The 92nd Academy Awards are right around the corner and for the first time in a long time, my schedule actually permits me to write an article like this. Huzzah. Now remember these are my personal thoughts, which we’re all entitled to.
1. Little Women
Adapted Screenplay By: Greta Gerwig
Directed By: Greta Gerwig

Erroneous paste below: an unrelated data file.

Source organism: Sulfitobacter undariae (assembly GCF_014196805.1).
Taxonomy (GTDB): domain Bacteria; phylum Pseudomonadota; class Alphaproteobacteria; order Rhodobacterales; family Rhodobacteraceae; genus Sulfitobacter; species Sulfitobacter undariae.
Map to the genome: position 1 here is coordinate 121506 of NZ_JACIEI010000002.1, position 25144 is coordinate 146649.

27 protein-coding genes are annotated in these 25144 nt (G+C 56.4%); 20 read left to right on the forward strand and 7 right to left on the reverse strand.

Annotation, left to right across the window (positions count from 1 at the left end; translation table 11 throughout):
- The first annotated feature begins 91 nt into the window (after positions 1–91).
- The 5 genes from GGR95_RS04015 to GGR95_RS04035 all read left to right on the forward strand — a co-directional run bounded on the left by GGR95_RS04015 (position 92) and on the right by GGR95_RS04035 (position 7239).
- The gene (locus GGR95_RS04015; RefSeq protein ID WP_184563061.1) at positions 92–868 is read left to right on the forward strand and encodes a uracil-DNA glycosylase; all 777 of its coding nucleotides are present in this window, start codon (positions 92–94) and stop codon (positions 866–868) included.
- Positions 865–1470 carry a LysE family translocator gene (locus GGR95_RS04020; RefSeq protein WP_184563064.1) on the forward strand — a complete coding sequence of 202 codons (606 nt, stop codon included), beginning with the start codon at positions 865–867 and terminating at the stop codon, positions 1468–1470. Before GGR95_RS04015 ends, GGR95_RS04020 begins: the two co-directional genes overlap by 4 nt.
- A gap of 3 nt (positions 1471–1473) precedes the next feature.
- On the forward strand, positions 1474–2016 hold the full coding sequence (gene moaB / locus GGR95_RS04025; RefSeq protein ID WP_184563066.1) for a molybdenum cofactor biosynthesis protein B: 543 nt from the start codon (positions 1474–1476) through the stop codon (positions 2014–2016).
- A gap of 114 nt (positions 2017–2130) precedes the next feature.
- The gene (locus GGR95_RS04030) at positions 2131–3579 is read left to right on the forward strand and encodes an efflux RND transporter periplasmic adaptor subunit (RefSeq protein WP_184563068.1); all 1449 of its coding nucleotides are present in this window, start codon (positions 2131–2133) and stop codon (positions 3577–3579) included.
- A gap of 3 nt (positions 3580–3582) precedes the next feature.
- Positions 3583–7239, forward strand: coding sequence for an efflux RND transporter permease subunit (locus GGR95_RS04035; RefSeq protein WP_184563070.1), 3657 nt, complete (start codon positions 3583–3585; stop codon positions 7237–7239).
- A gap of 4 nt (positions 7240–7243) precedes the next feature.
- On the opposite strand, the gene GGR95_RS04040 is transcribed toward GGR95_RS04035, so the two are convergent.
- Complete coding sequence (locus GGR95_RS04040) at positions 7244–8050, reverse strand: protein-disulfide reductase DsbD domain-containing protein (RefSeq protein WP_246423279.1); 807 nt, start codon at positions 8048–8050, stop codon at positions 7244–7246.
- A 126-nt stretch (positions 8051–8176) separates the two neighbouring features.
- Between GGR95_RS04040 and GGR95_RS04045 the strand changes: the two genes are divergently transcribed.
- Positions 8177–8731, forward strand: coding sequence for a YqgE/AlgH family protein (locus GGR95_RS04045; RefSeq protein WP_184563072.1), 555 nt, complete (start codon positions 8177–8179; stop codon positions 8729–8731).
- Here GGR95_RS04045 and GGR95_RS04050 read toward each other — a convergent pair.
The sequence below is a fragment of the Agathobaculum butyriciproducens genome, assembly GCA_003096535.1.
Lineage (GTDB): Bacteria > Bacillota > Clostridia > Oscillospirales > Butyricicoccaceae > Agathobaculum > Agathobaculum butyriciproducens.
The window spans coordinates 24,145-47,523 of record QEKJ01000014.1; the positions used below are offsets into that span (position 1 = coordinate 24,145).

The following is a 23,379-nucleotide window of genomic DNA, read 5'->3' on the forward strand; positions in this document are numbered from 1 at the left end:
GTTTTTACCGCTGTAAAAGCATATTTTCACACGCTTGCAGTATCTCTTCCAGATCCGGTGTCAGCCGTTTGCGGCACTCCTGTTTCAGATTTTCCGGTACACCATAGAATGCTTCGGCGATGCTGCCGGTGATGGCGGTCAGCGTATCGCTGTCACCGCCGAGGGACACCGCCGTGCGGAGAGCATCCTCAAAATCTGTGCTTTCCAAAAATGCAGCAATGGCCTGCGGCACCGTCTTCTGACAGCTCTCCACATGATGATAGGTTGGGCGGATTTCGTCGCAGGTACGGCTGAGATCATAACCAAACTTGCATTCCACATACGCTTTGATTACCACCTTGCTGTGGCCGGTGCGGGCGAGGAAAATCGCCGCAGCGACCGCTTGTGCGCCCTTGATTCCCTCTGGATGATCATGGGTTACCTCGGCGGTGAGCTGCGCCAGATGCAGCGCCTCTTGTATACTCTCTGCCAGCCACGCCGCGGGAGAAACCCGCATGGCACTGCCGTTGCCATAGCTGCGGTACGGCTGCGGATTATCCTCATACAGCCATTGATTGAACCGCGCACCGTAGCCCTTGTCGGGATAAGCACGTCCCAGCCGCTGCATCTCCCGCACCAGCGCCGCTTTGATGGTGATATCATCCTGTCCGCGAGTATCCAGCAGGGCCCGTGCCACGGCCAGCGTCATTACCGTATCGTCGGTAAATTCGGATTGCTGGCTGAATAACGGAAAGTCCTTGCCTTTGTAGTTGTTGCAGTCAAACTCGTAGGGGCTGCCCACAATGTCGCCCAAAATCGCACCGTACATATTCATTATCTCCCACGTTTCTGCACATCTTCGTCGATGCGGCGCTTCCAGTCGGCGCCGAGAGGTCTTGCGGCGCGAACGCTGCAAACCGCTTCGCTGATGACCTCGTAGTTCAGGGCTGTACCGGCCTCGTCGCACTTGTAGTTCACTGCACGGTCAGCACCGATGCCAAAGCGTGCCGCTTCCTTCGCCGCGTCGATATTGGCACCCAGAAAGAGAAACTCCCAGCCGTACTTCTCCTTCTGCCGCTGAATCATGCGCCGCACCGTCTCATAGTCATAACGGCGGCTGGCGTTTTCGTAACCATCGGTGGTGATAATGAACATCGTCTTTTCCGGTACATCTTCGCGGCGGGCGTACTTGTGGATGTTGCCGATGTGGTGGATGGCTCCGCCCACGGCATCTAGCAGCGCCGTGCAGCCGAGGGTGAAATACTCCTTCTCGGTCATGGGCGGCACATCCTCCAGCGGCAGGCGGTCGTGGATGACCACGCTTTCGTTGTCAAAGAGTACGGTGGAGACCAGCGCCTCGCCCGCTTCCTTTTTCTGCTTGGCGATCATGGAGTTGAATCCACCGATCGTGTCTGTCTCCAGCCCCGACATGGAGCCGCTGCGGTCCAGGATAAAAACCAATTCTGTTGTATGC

Little Women is without question, my favorite film of the year, quickly landing itself into my Top 10 of All-Time (A ranking I haven’t actually done yet, but I know it’s there. Ssh.) It’s a timeless story for all ages and I never want to stop singing praises for Greta Gerwig and the entire cast who’ve managed to bring out parts of the March women that previous adaptations didn’t get to. It’s a story that focuses on mothers and daughters, and sisters alongside love showcasing just how the relationships in our lives could inspire the people we choose to become. Times have changed and there’s a lot of dark media in the world right now, but I’m happy to know that there’s still room for families, romance, and stories that end with profound hope. This is the kind of writing that made me fall in love with storytelling when I was a little girl, and for that I’m grateful. It’s vulnerable, it’s sincere, it’s potently moving and perhaps, my favorite part of this version is the bold reiteration of the fact that all our dreams, despite how simple or complex, matter. A woman’s choices and the narratives she carves for herself are always important. It’s brilliantly acted, astoundingly directed, and dare I say, perfectly adapted. It’s my Best Picture choice and I’ll stand by that belief to the end of time.